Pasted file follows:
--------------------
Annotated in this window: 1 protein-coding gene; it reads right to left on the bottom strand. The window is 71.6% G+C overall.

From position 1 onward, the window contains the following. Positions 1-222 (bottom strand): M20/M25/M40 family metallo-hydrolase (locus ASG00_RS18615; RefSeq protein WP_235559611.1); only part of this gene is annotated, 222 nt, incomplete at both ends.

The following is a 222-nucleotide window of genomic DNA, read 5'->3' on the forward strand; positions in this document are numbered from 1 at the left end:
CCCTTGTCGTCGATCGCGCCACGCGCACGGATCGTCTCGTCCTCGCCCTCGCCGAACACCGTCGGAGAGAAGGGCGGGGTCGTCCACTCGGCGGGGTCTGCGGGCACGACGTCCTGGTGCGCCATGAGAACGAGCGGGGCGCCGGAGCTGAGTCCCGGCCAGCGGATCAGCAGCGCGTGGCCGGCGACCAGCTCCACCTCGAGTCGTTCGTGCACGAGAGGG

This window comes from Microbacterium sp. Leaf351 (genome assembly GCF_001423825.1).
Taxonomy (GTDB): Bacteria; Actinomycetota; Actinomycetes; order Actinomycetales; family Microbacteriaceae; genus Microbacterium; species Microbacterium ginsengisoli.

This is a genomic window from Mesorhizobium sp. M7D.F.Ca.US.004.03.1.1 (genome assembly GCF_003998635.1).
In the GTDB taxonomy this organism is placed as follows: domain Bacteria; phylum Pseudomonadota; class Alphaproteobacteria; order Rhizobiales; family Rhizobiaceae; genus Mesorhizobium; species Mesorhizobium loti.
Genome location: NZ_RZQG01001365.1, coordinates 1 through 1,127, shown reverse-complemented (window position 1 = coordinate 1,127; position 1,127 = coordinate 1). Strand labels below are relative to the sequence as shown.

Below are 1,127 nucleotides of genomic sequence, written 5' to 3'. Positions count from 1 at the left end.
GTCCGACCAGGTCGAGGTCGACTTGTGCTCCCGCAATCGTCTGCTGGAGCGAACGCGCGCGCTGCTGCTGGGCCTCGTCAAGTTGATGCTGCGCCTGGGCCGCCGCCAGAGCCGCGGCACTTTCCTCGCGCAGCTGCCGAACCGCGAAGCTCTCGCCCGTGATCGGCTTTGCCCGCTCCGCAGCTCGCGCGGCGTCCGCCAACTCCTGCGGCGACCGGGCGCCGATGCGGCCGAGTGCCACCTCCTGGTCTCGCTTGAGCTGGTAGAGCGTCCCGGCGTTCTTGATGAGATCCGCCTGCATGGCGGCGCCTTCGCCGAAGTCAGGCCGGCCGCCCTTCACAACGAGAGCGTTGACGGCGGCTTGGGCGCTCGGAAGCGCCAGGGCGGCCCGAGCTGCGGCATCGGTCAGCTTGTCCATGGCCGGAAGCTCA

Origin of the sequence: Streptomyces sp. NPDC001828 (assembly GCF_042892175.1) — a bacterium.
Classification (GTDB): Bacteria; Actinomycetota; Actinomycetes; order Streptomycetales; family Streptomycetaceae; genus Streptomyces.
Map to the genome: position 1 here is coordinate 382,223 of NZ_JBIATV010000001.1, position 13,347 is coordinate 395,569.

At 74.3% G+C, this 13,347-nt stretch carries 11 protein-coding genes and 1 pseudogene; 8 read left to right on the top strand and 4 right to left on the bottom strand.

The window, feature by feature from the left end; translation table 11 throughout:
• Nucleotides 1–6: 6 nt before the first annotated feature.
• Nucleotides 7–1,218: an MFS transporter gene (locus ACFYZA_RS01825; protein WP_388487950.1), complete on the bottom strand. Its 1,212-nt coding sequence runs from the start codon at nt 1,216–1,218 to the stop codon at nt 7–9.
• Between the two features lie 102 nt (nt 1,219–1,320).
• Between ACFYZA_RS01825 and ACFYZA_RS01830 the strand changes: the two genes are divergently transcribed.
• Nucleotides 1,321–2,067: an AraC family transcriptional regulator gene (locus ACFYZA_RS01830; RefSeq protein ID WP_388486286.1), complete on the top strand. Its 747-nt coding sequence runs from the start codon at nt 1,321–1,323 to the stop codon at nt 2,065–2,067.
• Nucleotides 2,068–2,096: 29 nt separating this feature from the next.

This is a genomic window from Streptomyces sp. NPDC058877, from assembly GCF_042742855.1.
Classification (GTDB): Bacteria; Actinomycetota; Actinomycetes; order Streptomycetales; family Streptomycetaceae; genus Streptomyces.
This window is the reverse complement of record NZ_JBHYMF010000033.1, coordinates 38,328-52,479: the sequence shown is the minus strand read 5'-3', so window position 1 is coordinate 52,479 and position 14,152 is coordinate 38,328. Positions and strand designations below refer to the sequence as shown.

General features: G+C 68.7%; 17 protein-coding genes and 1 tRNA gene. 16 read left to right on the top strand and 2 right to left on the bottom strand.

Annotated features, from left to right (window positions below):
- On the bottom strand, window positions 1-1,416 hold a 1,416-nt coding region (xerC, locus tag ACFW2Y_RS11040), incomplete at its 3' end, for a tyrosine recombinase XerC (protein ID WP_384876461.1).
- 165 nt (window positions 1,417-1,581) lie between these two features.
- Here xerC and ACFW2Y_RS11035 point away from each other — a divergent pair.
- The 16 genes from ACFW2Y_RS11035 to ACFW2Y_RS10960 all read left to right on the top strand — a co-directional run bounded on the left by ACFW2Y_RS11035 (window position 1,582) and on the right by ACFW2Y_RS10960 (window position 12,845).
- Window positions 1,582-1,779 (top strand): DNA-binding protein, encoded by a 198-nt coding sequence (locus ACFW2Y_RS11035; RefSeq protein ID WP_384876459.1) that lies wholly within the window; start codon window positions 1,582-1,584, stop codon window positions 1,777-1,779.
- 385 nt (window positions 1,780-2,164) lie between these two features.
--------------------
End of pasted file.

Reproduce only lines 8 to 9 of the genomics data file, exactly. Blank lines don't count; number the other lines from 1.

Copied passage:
In the GTDB taxonomy this organism is placed as follows: domain Bacteria; phylum Pseudomonadota; class Alphaproteobacteria; order Rhizobiales; family Rhizobiaceae; genus Mesorhizobium; species Mesorhizobium loti.
Genome location: NZ_RZQG01001365.1, coordinates 1 through 1,127, shown reverse-complemented (window position 1 = coordinate 1,127; position 1,127 = coordinate 1). Strand labels below are relative to the sequence as shown.